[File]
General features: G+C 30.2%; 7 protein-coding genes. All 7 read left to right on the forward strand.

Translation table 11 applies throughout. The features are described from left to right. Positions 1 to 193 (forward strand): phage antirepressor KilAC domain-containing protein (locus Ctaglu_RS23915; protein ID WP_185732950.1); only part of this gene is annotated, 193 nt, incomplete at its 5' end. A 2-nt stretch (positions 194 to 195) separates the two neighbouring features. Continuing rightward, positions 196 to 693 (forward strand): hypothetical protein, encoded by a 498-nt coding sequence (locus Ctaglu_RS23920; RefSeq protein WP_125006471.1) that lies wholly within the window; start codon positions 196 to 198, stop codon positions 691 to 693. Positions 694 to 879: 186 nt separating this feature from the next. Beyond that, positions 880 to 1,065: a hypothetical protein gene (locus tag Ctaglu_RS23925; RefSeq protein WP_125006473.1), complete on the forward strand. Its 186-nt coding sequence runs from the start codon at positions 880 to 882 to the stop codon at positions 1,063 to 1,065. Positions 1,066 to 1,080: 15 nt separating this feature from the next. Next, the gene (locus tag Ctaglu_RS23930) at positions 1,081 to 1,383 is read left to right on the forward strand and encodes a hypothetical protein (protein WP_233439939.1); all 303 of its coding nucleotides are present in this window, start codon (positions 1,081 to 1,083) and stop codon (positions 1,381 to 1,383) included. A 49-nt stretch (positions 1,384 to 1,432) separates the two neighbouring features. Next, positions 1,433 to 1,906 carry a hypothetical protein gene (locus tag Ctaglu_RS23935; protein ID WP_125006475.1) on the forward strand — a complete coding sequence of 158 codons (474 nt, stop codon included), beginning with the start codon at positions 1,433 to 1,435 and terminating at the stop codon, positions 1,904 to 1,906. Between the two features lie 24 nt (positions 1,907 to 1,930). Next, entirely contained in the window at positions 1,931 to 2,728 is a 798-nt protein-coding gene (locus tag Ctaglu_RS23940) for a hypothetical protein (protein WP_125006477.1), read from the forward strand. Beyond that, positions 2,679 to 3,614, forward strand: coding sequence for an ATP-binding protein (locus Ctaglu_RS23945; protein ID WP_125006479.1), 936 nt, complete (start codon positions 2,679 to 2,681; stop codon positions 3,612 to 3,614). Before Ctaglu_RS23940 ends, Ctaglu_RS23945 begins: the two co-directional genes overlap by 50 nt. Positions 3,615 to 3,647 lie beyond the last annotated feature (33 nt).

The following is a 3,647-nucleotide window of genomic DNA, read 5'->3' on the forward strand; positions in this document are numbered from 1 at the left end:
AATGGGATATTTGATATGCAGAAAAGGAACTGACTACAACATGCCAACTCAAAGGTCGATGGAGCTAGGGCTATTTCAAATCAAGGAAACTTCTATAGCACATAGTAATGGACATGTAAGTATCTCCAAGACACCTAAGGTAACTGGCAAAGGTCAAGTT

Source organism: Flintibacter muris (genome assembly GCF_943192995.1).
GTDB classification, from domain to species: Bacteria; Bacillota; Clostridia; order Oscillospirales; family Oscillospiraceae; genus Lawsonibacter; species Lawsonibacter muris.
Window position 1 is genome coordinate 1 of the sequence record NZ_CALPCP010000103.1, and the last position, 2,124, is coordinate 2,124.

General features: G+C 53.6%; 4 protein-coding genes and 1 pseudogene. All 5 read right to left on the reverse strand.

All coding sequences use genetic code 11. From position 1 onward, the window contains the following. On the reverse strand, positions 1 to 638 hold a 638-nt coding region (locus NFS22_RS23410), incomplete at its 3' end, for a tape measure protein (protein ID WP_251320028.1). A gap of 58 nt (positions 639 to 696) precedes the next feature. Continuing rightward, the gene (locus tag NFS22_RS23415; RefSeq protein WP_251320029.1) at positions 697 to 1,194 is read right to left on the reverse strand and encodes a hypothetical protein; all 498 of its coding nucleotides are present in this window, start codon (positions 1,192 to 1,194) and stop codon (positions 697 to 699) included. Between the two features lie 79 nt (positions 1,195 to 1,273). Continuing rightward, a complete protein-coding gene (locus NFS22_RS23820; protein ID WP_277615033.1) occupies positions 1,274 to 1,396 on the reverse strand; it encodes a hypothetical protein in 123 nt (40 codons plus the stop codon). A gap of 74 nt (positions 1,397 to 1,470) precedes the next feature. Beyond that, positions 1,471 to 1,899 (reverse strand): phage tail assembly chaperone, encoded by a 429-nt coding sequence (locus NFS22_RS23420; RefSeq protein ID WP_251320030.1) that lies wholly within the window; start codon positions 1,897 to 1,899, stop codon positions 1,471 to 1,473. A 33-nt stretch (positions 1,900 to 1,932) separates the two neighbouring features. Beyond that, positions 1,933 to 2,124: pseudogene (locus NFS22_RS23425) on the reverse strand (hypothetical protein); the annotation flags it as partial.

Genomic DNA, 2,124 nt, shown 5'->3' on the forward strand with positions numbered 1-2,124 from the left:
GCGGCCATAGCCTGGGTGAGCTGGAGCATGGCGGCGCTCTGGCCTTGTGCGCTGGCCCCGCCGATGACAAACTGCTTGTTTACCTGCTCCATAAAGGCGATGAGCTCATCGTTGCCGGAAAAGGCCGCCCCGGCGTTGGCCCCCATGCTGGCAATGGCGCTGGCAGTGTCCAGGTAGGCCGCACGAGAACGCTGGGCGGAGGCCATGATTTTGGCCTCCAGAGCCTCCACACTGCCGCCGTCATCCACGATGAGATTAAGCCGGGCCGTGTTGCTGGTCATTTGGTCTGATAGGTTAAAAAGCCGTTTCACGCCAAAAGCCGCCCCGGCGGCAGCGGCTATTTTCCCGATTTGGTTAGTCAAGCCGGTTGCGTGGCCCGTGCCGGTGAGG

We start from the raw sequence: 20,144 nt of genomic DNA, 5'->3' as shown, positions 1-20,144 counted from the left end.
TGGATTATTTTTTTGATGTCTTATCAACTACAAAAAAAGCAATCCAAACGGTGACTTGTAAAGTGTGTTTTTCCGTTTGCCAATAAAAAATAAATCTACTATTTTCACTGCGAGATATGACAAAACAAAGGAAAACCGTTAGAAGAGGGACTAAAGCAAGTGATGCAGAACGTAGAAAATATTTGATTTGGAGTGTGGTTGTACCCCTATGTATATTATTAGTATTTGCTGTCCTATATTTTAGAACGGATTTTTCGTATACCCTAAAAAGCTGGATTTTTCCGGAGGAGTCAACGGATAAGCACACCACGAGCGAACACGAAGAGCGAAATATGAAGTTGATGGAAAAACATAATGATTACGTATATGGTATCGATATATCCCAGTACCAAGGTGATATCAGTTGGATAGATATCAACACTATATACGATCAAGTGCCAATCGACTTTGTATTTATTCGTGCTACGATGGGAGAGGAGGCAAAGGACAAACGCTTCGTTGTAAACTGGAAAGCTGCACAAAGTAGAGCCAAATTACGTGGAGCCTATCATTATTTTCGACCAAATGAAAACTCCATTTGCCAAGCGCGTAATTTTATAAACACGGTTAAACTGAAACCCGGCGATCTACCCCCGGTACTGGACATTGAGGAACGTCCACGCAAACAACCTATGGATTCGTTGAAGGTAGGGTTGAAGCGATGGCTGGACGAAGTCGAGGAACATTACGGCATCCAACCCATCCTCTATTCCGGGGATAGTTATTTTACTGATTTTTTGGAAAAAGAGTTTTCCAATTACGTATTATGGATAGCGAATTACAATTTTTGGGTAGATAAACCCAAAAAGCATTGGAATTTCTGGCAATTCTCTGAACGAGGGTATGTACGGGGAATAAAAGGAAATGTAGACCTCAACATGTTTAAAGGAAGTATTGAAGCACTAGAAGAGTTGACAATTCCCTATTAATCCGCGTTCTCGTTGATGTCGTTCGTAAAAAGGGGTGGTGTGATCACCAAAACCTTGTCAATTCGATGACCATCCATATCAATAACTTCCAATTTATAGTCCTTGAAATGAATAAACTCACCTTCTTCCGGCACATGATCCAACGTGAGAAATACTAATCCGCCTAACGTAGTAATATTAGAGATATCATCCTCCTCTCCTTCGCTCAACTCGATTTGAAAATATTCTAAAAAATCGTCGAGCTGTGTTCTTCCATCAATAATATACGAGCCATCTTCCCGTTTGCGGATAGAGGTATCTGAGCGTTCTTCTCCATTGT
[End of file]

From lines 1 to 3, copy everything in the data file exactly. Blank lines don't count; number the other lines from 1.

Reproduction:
General features: G+C 30.2%; 7 protein-coding genes. All 7 read left to right on the forward strand.

Translation table 11 applies throughout. The features are described from left to right. Positions 1 to 193 (forward strand): phage antirepressor KilAC domain-containing protein (locus Ctaglu_RS23915; protein ID WP_185732950.1); only part of this gene is annotated, 193 nt, incomplete at its 5' end. A 2-nt stretch (positions 194 to 195) separates the two neighbouring features. Continuing rightward, positions 196 to 693 (forward strand): hypothetical protein, encoded by a 498-nt coding sequence (locus Ctaglu_RS23920; RefSeq protein WP_125006471.1) that lies wholly within the window; start codon positions 196 to 198, stop codon positions 691 to 693. Positions 694 to 879: 186 nt separating this feature from the next. Beyond that, positions 880 to 1,065: a hypothetical protein gene (locus tag Ctaglu_RS23925; RefSeq protein WP_125006473.1), complete on the forward strand. Its 186-nt coding sequence runs from the start codon at positions 880 to 882 to the stop codon at positions 1,063 to 1,065. Positions 1,066 to 1,080: 15 nt separating this feature from the next. Next, the gene (locus tag Ctaglu_RS23930) at positions 1,081 to 1,383 is read left to right on the forward strand and encodes a hypothetical protein (protein WP_233439939.1); all 303 of its coding nucleotides are present in this window, start codon (positions 1,081 to 1,083) and stop codon (positions 1,381 to 1,383) included. A 49-nt stretch (positions 1,384 to 1,432) separates the two neighbouring features. Next, positions 1,433 to 1,906 carry a hypothetical protein gene (locus tag Ctaglu_RS23935; protein ID WP_125006475.1) on the forward strand — a complete coding sequence of 158 codons (474 nt, stop codon included), beginning with the start codon at positions 1,433 to 1,435 and terminating at the stop codon, positions 1,904 to 1,906. Between the two features lie 24 nt (positions 1,907 to 1,930). Next, entirely contained in the window at positions 1,931 to 2,728 is a 798-nt protein-coding gene (locus tag Ctaglu_RS23940) for a hypothetical protein (protein WP_125006477.1), read from the forward strand. Beyond that, positions 2,679 to 3,614, forward strand: coding sequence for an ATP-binding protein (locus Ctaglu_RS23945; protein ID WP_125006479.1), 936 nt, complete (start codon positions 2,679 to 2,681; stop codon positions 3,612 to 3,614). Before Ctaglu_RS23940 ends, Ctaglu_RS23945 begins: the two co-directional genes overlap by 50 nt. Positions 3,615 to 3,647 lie beyond the last annotated feature (33 nt).

The following is a 3,647-nucleotide window of genomic DNA, read 5'->3' on the forward strand; positions in this document are numbered from 1 at the left end: